What might such policy actions be? The report lays out a blueprint for Bi-National Great Lakes economic leadership:
● By 2010, Develop a Bi-National Innovation Fund and Strategy
● By 2010, Redevelop North America’s Freshwater Coast
● By 2015, Define and Implement the “U.S.–Canada Border of the Future”
● By 2025, Realize BiNational Great Lakes Carbon Goals and Renewable Energy Standards
● By 2030, Create a Common Market for Commerce and Human Capital
As a long-time researcher, observer, and policy-discussion participant in this arena, I am encouraged to find these ideas being resurrected. As long ago as the 1980s, during the very troubled economic times in the Midwest, many of these same observations and recommendations were advanced.
Two developments dampened forward momentum. For one, the region’s economy enjoyed a strong rebound during the 1990s as surging U.S. economic growth shook the region from its torpor. The region’s flagship companies learned much from their global competitors coming out of the 1980s. While the rebound was welcome and enjoyable, some of the driving force behind fundamental policy innovation in regional development policy was lost through complacency.
The second reason: No region-wide dialogue was created on a sustained basis, and no organizations took on a leadership role in driving forward such a regionwide agenda. The sole exception might be efforts to restore and clean up the region’s fresh waters in the Great Lakes basin, which have progressed thanks to regional organizations such as the Council of Great Lakes Governors, The Great Lakes Commission, and a strong supporting cast.
This time around, inspired by new work, such as the Longworth book and Austin’s study, I believe that we will (very soon) see at least some exploratory efforts towards an enduring pan-regional policy network.
October 23, 2006
Universities and the Great Lakes Economic Revival
Multi-state U.S. regions are defined in a number of ways. One such grouping is the “Great Lakes Region,” comprising all the states that border the Great Lakes. The states that run east to west are New York, Pennsylvania, Ohio, Indiana, Michigan, Illinois, Wisconsin, and Minnesota (map below). During the nineteenth century, the efficient transportation of materials on the Lakes and connecting canals knitted these state economies together into an agricultural, mining, and manufacturing powerhouse.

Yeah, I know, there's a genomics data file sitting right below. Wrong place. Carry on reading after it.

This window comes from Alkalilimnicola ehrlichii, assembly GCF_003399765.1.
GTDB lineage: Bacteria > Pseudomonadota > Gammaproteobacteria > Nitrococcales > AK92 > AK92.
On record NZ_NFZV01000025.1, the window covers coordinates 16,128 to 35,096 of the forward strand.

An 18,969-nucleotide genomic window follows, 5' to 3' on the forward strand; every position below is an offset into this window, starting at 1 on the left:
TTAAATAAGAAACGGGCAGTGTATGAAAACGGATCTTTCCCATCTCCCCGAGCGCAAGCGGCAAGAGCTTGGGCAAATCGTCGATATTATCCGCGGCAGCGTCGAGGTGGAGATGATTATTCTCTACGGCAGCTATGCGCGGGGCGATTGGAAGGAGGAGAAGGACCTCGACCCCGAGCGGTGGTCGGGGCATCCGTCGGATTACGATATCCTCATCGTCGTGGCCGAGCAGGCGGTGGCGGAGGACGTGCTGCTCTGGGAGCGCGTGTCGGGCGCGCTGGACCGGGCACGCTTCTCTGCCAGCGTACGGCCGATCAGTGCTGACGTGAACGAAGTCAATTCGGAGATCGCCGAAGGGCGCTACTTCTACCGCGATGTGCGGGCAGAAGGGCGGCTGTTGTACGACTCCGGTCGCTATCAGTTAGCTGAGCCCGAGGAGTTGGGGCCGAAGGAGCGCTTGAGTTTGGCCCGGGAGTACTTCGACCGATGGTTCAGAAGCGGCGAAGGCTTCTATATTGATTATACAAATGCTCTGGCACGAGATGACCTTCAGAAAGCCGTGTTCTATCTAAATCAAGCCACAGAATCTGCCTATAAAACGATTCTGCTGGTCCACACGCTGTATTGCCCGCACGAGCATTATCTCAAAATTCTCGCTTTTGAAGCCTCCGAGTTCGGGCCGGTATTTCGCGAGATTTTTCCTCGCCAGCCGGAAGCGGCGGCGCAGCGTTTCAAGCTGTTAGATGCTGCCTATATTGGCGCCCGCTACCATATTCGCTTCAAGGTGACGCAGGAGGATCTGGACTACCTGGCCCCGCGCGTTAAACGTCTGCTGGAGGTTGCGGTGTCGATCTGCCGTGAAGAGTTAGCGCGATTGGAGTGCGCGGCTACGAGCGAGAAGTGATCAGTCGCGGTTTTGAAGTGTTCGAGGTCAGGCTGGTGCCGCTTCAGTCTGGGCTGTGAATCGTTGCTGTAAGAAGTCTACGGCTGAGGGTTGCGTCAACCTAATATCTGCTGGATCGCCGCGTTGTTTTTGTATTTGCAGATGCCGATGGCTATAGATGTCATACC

As waterways transportation has given way to overland and air transportation, the region’s economic cohesion and linkages have loosened. However, these states continue to share many common and inter-connected manufacturing industries, especially steel, autos, and nonelectrical machinery such as farm and construction equipment. For this reason, as these traditional manufacturing industries account for fewer jobs and less income, these Great Lakes states seem to share a common economic destiny.
The Brookings Institution Metropolitan Policy Program is partnering with many local organizations on a multi-year research and policy initiative to try and boost the economic vitality of the region. During the week of October 23, various Great Lakes cities will host a series of discussions following presentations of a broad “framing paper” called The Vital Center: A Federal-State Compact to Renew the Great Lakes Region.
This initial Brookings paper points out several avenues for the region to pursue, with “Innovative Infrastructure” being the most prominent. With a 33% share of national population, the region is said to generate 32% of the nation’s patents, perform 29% of its R&D, and graduate 36% of the nation’s scientists and engineers. The report calls on public and private research facilities in the Great Lakes to work together to take advantage of these and other “innovation” opportunities.
Further, perhaps because they are mostly fixed in location, highly prominent in stature, and somewhat amenable to public policy, the region’s universities are receiving a lot of attention as potential engines of regional growth. On the plus side, by one ranking, 19 of the world’s top 100 universities are located in Great Lakes states and Ontario, Canada. On the negative side, graduates of the region’s universities are increasingly gravitating to the East and West coasts and other out-of-region locales.
Click to enlarge.
Two important public discussions concerning the ability of colleges and universities to affect regional growth and development will take place at Federal Reserve Banks this fall. In addressing the question this coming October 30 in Chicago Rick Mattoon, senior economist, has put together the broader agenda.
As Rick notes in his recent Chicago Fed Letter, the involvement of universities in promoting economic growth and development can take many forms. For one, the spin-off of new local businesses through the transfer of technology from university labs has been an important mechanism for some local economies such as those of Boston, Austin, TX, and Northern California. But in other locales, especially where university research is not prodigious, the primary growth vehicle remains the traditional mission of local schools in producing workers with the skills and talents that match the needs of local industries. And between these two poles, localities vary so widely in their economies and types of universities that a broad spectrum of strategies and roles may be most appropriate in catalyzing regional growth.
At the October 30 event, Richard Lester of MIT will lay out his typology of university–economy relations and their attendant avenues for economic growth. This will be followed by case study discussions from around the Midwest and a panel of university leaders.
On November 16–17, the Cleveland Fed will follow up with a more intensive and focused examination of universities’ roles in innovation. The first day’s agenda addresses how university research leads to economic innovation, and what role geography and proximity play in the productivity of both university research and in local economic growth.